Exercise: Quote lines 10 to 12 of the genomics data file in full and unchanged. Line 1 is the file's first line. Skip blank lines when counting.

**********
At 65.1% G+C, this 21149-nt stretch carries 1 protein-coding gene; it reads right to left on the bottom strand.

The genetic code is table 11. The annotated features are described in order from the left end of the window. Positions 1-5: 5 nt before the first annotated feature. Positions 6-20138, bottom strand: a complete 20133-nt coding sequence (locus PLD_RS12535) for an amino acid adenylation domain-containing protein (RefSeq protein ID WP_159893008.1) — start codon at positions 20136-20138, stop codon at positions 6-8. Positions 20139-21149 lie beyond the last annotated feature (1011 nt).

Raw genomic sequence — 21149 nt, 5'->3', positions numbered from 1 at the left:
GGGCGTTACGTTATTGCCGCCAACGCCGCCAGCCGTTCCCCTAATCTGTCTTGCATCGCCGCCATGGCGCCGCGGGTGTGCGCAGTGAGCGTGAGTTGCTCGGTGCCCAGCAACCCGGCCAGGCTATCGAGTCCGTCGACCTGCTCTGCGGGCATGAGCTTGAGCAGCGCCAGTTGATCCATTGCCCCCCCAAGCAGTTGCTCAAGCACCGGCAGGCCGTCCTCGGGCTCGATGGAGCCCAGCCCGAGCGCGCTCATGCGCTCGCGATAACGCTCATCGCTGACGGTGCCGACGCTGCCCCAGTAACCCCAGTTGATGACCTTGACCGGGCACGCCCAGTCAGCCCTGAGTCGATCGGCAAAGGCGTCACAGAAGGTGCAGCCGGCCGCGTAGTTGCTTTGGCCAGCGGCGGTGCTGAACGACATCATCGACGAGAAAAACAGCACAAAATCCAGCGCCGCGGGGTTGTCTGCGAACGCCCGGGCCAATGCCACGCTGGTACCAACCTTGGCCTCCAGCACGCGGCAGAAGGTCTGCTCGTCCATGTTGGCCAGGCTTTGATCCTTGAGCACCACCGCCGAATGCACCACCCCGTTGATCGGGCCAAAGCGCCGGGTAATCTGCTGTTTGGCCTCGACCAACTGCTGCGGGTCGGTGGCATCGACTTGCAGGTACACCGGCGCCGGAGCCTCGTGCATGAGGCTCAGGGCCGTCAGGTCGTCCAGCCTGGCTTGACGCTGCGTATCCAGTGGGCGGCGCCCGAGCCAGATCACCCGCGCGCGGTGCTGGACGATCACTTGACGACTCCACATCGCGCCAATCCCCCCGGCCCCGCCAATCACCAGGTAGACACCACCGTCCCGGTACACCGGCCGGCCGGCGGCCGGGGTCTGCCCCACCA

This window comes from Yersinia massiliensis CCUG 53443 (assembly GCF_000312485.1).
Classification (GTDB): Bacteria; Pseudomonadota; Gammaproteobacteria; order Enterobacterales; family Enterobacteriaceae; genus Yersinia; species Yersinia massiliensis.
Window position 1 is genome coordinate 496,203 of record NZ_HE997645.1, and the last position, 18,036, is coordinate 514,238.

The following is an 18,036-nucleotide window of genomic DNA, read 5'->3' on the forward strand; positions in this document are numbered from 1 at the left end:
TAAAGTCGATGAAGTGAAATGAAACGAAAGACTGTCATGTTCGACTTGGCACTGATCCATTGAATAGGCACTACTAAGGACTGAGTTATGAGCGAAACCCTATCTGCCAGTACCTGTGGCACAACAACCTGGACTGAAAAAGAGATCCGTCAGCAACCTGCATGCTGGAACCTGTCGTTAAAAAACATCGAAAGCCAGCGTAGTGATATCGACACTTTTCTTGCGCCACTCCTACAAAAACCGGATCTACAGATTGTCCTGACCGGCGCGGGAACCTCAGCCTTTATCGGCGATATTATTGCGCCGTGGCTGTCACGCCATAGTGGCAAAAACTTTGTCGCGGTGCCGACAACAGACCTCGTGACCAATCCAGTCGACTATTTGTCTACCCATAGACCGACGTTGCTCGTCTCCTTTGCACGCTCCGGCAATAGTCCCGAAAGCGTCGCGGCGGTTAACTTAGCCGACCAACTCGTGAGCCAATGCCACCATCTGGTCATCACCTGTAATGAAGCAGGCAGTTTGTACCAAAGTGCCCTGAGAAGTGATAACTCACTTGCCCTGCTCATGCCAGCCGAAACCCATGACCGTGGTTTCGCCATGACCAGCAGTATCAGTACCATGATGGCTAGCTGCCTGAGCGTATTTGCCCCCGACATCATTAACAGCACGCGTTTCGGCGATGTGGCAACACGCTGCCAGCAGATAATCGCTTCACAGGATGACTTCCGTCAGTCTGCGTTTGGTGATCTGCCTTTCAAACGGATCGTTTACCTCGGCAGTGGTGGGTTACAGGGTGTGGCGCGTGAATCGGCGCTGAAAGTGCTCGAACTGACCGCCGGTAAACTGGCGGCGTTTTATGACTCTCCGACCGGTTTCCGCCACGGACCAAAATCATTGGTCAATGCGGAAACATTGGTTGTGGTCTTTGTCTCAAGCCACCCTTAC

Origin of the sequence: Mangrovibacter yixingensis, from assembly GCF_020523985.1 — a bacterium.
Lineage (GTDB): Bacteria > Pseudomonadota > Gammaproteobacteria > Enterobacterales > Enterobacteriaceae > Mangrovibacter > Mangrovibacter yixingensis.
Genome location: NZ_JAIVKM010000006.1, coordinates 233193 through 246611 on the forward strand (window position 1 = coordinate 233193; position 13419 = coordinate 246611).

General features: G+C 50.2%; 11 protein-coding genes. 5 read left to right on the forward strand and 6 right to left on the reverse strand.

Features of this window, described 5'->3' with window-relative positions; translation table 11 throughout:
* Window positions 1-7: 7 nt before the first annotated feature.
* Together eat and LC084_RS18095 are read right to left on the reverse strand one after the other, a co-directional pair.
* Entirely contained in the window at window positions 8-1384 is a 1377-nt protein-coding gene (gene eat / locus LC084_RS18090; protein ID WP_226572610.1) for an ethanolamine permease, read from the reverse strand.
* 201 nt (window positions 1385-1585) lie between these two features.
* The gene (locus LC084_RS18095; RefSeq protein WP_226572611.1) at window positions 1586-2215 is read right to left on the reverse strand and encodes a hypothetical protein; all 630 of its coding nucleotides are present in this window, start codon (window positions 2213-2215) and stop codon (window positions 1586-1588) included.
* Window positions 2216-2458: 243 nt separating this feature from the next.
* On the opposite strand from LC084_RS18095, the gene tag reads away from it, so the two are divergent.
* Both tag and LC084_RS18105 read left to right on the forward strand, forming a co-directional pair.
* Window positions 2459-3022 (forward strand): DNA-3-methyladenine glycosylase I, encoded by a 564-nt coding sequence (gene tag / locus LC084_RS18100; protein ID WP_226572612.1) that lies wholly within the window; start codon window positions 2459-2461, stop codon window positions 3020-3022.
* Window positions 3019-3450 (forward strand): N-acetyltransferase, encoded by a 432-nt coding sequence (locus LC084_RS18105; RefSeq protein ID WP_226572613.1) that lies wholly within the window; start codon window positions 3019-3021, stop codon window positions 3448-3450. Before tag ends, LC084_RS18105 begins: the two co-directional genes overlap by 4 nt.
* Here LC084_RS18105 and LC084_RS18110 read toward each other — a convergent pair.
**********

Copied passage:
Origin of the sequence: Mangrovibacter yixingensis, from assembly GCF_020523985.1 — a bacterium.
Lineage (GTDB): Bacteria > Pseudomonadota > Gammaproteobacteria > Enterobacterales > Enterobacteriaceae > Mangrovibacter > Mangrovibacter yixingensis.
Genome location: NZ_JAIVKM010000006.1, coordinates 233193 through 246611 on the forward strand (window position 1 = coordinate 233193; position 13419 = coordinate 246611).